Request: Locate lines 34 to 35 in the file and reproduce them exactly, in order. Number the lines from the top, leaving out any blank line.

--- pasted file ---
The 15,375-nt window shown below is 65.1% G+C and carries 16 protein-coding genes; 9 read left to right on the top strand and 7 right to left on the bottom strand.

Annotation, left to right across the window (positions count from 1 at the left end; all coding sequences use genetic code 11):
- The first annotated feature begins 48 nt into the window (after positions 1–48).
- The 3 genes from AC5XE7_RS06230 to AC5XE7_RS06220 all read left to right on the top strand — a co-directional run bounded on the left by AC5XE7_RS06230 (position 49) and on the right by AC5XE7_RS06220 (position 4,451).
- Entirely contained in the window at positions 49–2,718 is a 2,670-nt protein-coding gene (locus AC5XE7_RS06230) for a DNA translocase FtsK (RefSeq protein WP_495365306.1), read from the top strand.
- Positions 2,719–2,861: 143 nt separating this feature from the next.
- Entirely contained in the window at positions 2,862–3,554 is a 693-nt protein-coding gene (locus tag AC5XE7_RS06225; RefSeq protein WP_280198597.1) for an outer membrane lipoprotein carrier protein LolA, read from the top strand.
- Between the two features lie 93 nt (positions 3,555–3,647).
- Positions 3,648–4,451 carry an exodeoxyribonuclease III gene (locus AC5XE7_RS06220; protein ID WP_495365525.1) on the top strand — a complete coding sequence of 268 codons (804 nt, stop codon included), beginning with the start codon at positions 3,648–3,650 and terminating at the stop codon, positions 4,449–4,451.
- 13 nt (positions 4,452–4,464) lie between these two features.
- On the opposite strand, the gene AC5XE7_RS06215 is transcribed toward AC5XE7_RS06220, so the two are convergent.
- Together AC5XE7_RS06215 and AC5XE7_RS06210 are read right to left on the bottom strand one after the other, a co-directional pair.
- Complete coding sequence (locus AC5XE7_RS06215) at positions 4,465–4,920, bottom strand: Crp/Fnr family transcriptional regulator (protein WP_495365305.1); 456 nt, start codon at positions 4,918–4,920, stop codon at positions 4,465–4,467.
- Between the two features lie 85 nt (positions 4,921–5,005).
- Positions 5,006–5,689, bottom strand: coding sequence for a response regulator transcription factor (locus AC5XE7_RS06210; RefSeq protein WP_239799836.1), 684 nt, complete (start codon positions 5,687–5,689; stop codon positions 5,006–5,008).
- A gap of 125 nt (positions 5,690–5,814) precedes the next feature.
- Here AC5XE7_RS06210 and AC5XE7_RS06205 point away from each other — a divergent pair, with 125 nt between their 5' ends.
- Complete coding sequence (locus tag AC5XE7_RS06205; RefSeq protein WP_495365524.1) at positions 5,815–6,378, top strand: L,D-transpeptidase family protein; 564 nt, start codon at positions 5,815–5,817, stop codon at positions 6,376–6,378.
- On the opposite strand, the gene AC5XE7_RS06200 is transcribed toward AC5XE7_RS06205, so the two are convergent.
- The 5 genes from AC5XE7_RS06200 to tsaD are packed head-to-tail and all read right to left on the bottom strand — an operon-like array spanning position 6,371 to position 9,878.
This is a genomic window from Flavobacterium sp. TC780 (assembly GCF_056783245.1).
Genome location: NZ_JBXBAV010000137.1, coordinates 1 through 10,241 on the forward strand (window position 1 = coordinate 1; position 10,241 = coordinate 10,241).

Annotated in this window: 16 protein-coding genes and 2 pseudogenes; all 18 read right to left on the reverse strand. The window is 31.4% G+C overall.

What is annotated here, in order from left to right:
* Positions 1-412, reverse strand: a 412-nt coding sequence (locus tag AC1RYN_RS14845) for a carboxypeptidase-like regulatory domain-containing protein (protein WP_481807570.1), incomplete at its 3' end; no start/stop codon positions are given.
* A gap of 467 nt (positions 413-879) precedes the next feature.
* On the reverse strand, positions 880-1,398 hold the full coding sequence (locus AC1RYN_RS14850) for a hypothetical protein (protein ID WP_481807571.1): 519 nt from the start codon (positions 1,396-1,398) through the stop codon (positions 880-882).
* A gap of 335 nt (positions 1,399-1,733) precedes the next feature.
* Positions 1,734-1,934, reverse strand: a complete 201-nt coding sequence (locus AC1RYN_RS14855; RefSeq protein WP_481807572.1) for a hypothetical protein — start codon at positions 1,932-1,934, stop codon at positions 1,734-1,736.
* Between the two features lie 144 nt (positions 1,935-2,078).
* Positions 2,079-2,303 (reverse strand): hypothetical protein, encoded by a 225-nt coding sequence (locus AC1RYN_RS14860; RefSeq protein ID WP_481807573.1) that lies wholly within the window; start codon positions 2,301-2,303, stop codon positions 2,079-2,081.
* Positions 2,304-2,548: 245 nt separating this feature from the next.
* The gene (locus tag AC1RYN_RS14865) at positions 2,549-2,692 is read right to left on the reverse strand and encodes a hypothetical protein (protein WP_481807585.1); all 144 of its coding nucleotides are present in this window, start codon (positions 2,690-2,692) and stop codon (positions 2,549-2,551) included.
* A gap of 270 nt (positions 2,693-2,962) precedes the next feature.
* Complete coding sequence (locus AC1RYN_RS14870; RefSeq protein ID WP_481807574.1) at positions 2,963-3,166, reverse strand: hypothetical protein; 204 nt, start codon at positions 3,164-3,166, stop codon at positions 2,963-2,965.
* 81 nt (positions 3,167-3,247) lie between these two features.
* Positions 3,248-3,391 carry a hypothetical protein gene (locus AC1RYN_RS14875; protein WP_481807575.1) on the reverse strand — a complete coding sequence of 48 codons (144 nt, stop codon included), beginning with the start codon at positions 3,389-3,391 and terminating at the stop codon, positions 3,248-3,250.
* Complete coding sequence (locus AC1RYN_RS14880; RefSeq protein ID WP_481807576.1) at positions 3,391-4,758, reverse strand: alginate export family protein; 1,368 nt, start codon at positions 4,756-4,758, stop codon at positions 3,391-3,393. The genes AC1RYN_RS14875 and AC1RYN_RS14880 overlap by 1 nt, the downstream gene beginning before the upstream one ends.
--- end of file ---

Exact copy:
* A gap of 270 nt (positions 2,693-2,962) precedes the next feature.
* Complete coding sequence (locus AC1RYN_RS14870; RefSeq protein ID WP_481807574.1) at positions 2,963-3,166, reverse strand: hypothetical protein; 204 nt, start codon at positions 3,164-3,166, stop codon at positions 2,963-2,965.